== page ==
The Book Thief, by Markus Zusak

the book thief_onlyoublogI’m coming to The Book Thief a tad late as this was a sensation when it came out in 2006. After hearing more than one person say that The Book Thief was one of the most amazing – if not the most amazing – books they had ever read, I felt I had to put it on my to-read list. Then this summer I read somewhere that the film version was coming out in the fall, so I immediately ratcheted it up my list.

For those of you who haven’t read it, The Book Thief is set in Nazi Germany, and it’s the story of a girl named Liesel Meminger who is sent to live with foster parents Hans and Rosa Hubermann. She is 9 years old at the start of the book and the story spans the next 5 years of her life.

Liesel’s own father disappeared under mysterious circumstances (it is later speculated that he was taken away due to his Communist activities), her younger brother dies suddenly on their way to Hans and Rosa Hubermann, and Liesel never hears from her mother again. Her days getting adjusted to her new parents are difficult and her nights are consistently filled with nightmares. Rosa Hubermann is like the coarsest sandpaper possible but Liesel finds a loving and kind new father figure in Hans.

The book thief is Liesel, who is illiterate in the beginning of the story and is bullied because of it. But she becomes pulled in by the possibility of words when she picks up a book dropped by the man who was digging the grave of her brother. She takes it home as the one thing she can remember her brother by and Hans, though limited in his own education, begins reading it to her and tries to teach her to read.

Over the next five years Liesel continues to grow in her love for words and books as well as finds her voice. It is, after all, through her ability to write – she ends up writing her autobiography in a blank journal – that we come to know her story.

The main action in the book revolves around the Hubermanns’ decision to hide a Jewish man in their basement. The story comes to an emotionally powerful  conclusion.

The book is unique in terms of structure and writing. First of all, it’s narrated by Death, a surprisingly human and, on many occasions, humorous voice that helps create the intimate feeling of the book.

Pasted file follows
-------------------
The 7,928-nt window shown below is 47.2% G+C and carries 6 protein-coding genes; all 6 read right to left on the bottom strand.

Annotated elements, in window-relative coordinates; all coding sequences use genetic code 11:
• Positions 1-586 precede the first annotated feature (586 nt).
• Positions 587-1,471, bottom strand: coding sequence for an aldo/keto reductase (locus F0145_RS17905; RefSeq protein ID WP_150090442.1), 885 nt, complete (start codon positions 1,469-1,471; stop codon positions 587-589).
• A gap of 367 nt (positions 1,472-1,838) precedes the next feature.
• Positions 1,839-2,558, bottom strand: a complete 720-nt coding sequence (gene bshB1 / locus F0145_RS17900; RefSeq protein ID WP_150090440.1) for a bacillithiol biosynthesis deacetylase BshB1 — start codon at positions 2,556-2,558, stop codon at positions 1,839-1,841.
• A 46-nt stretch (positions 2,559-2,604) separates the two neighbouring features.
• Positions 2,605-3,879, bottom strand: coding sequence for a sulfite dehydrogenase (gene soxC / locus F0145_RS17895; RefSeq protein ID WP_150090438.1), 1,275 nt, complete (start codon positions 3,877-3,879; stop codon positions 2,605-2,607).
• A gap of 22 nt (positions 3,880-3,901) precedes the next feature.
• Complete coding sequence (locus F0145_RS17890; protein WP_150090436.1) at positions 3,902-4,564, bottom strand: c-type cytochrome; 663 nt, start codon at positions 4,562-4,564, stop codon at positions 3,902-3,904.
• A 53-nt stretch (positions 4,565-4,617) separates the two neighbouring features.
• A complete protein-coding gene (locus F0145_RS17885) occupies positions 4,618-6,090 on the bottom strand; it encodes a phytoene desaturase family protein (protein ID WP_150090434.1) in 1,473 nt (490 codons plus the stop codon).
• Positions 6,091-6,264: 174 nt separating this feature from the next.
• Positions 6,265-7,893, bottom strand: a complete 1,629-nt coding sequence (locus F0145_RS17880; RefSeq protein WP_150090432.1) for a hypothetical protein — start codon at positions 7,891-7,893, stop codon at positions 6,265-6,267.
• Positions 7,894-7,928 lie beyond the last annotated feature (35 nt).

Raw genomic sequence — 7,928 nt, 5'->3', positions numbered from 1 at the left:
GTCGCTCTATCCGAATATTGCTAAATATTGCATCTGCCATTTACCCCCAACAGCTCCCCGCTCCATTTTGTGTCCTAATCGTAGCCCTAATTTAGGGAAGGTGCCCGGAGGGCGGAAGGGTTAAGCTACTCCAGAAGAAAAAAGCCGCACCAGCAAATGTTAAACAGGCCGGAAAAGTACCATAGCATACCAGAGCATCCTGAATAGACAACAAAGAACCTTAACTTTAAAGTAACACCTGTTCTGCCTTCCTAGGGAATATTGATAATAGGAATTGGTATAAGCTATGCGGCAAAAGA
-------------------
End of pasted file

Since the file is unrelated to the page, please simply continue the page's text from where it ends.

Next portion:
It’s probably fair to say that in all the years of Hitler’s reign, no person was able to serve the Fuhrer as loyally as me. A human doesn’t have a heart like mine. The human heart is a line, whereas my own is a circle, and I have the endless ability to be in the right place at the right time. The consequence of this is that I’m always finding humans at their best and worst. I see their ugly and their beauty, and I wonder how the same thing can be both. Still, they have one thing I envy. Humans, if nothing else, have the good sense to die. (page 491)

Once in awhile, Death would speak like this:

The reply floated from his mouth, then molded itself like a stain to the ceiling. (page 200)

And he would insert bold alerts in the middle of a page like this:

* * * THE SITUATION OF HANS AND * * *

ROSA HUBERMANN

Very sticky indeed.

In fact, frightfully sticky.

(page 199)

And Death also does a lot of foreshadowing – that is, he (why do I assume it is a he?) will tell you the fate of a particular character or situation and then either in the next chapter or later on in the book, when the timing is right, tell the actual story.

I didn’t mind most of the literary devices used, though I found the bold alerts a bit distracting. My other mild complaint is that I felt the book started to drag a bit 2/3 of the way through…at that point I really began wondering if I was missing something, why The New York Times laud this a “LIFE CHANGING” book on the front cover. This is a 550-page book and while it is very readable, I was feeling at that point that it was a hundred pages too long. Then I got to the final part and things really picked up. Amazing, those final 55 pages made up for whatever disappointment I was feeling earlier.

While I wouldn’t say that this book changed my life (maybe because I picked it up after so many years of hype? and maybe because I’m comparing it to other works on the Holocaust like Anne Frank’s story), it was a satisfying read and a wonderfully told story I won’t soon forget.

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How to grieve a public tragedy

I wasn’t happy with my post on Tuesday, the one in which I’d written about Boston.*

All of it was true – the way Fred asked me how I’d felt, the way he gave me permission to feel bad, the deep, deep indebtedness and pain that I feel toward the city that gave me life. But I wrote it all from a place of self-consciousness. I held back. I put up a front. I thought, the only way people will come to read this piece is if I tell them it’s not a depressing piece. I fenced in my emotions and plagiarized the optimism and fortitude that I’d read about and already seen in so many people.